An average home in the fertile crescent were one room with most of their daily living spent outside. Generally there were no floors just hard packed earth. The roofs were made by laying beams from wall to wall a mat of reeds or thorn bushes with a coating of clay with a sand and pebble finish coat. A stone roller was used to make it smooth and able to shed rain. Archaeologist found rollers that were left on the roofs so they were maintained by re-rolling the gravel top coat.
Neanderthal man was replaced by Homo sapiens and you should take into account that they were just as intelligent as us. They were dealing with a climate change where the ice caps went down into Southern Europe so survival not architecture would have been the focus. Also they evolved at different but similar rates geographically and exchanged technology, a good idea after all is still a good idea. So when you hear anthropologist talk proven specifics you also need to take into account that wood decayed and they surely would have had more advanced tools and homes made from easier to work with materials.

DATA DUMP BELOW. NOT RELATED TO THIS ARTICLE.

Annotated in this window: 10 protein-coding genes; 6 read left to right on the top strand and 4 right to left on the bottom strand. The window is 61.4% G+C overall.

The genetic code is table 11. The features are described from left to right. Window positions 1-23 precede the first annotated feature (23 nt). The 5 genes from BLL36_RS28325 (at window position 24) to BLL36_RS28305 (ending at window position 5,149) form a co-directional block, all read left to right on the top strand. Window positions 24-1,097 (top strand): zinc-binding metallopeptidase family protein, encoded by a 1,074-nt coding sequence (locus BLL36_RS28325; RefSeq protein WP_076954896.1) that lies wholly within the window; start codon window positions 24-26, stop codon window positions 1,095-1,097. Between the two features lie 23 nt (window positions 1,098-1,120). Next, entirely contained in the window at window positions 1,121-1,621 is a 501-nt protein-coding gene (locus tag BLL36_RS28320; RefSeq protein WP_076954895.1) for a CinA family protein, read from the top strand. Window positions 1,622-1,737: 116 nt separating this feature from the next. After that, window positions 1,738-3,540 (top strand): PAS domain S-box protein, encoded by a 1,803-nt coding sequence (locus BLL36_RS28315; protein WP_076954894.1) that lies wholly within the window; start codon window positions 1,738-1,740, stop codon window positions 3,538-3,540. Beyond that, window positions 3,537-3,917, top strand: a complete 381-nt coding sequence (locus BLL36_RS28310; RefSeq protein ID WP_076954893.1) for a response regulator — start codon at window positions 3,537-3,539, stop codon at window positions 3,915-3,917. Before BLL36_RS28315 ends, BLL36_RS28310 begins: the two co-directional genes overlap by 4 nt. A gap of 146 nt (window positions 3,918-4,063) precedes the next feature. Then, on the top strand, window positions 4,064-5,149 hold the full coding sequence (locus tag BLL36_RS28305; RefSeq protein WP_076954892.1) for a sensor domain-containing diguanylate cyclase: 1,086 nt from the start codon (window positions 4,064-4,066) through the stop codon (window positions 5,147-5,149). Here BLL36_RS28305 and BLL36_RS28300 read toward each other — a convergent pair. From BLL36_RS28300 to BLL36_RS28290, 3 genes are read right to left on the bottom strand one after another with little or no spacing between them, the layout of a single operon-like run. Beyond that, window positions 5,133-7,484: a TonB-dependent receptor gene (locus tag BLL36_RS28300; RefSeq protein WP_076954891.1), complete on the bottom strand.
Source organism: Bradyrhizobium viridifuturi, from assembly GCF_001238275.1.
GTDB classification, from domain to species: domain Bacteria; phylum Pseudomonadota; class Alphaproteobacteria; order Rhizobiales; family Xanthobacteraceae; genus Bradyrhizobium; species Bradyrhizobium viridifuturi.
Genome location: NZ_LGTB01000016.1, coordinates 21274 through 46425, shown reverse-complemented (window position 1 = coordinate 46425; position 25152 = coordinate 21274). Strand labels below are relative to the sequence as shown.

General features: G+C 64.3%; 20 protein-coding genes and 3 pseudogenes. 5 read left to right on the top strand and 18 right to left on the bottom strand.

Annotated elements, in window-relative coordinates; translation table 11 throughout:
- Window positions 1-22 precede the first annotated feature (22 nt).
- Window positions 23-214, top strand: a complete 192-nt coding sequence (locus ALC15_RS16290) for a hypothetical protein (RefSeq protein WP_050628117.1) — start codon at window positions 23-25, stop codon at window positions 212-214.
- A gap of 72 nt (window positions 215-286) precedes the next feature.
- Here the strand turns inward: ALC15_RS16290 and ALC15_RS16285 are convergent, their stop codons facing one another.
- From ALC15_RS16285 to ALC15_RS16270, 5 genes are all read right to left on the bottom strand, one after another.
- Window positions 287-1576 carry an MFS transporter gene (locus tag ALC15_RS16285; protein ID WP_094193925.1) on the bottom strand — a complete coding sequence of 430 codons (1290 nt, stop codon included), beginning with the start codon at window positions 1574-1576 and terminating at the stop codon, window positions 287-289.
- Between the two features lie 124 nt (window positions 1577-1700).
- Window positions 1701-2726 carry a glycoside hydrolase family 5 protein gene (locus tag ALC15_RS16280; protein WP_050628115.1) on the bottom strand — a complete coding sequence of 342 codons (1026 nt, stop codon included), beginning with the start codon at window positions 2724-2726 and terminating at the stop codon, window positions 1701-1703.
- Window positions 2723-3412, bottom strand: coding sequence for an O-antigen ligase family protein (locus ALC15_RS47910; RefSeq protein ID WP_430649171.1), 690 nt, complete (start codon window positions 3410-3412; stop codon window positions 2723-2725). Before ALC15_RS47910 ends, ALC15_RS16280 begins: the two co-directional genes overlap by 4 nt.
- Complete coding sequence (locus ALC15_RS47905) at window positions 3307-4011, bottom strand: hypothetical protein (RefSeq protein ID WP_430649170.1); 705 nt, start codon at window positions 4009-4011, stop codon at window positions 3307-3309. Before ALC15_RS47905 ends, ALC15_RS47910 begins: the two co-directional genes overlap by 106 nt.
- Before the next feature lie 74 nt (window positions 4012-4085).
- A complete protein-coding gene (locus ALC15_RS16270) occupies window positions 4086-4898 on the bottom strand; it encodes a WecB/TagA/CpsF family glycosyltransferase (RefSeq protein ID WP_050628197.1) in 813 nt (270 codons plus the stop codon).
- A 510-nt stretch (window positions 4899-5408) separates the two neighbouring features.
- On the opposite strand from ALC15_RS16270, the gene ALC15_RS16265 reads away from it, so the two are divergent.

The gods of carpentry
Man has an oral history and with death always close at hand they began beliefs in gods that explained the events from before time, tribal traditions and bonds. There is a fascinating similaraty in those events. Some of the gods related to carpentry (crafts) were; Enki - Summaria, Ptah - Egypt, Athena - Greece, Minerva - Roman, Lugh - Celtic, Lu-Pan - China, Vishwakarma - India, Kulla - Babylon, Taoki-Ho-Oi-No-Kami - Japan, Belisama - Gaul, Dian Cecht - Irish, Kothar u Khasis - Canaan, Marunogere - New Guinea, Mushdamma - Mesopotamia, Nang Lha - Tibet, Solang - Micronesian, Xochiquetzal - Aztec, Hastsehogan - Navajo, Master-Carpenter of Haida Legend to name a few and with Chistianity you have Joseph as the Patron Saint of carpenters.